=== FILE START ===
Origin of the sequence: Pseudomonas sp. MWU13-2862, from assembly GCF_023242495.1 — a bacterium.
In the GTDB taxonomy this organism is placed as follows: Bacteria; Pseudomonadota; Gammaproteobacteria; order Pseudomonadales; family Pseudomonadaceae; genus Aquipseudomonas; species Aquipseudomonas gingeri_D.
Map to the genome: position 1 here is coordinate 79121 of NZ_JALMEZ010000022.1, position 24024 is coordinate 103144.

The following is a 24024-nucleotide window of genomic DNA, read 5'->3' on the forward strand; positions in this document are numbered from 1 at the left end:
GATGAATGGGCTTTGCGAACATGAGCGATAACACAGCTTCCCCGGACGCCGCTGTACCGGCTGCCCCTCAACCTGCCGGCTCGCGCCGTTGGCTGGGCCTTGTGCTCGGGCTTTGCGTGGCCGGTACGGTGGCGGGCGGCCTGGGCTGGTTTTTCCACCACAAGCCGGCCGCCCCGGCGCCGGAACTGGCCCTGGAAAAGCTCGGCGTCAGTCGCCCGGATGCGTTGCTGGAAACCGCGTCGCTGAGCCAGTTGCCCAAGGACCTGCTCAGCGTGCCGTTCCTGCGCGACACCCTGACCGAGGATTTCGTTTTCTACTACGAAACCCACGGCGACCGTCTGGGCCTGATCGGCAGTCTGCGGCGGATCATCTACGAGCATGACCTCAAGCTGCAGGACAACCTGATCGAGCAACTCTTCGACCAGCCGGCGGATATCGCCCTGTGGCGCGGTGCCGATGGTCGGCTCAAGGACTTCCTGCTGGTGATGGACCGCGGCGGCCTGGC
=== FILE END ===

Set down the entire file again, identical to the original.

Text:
Origin of the sequence: Pseudomonas sp. MWU13-2862, from assembly GCF_023242495.1 — a bacterium.
In the GTDB taxonomy this organism is placed as follows: Bacteria; Pseudomonadota; Gammaproteobacteria; order Pseudomonadales; family Pseudomonadaceae; genus Aquipseudomonas; species Aquipseudomonas gingeri_D.
Map to the genome: position 1 here is coordinate 79121 of NZ_JALMEZ010000022.1, position 24024 is coordinate 103144.

The following is a 24024-nucleotide window of genomic DNA, read 5'->3' on the forward strand; positions in this document are numbered from 1 at the left end:
GATGAATGGGCTTTGCGAACATGAGCGATAACACAGCTTCCCCGGACGCCGCTGTACCGGCTGCCCCTCAACCTGCCGGCTCGCGCCGTTGGCTGGGCCTTGTGCTCGGGCTTTGCGTGGCCGGTACGGTGGCGGGCGGCCTGGGCTGGTTTTTCCACCACAAGCCGGCCGCCCCGGCGCCGGAACTGGCCCTGGAAAAGCTCGGCGTCAGTCGCCCGGATGCGTTGCTGGAAACCGCGTCGCTGAGCCAGTTGCCCAAGGACCTGCTCAGCGTGCCGTTCCTGCGCGACACCCTGACCGAGGATTTCGTTTTCTACTACGAAACCCACGGCGACCGTCTGGGCCTGATCGGCAGTCTGCGGCGGATCATCTACGAGCATGACCTCAAGCTGCAGGACAACCTGATCGAGCAACTCTTCGACCAGCCGGCGGATATCGCCCTGTGGCGCGGTGCCGATGGTCGGCTCAAGGACTTCCTGCTGGTGATGGACCGCGGCGGCCTGGC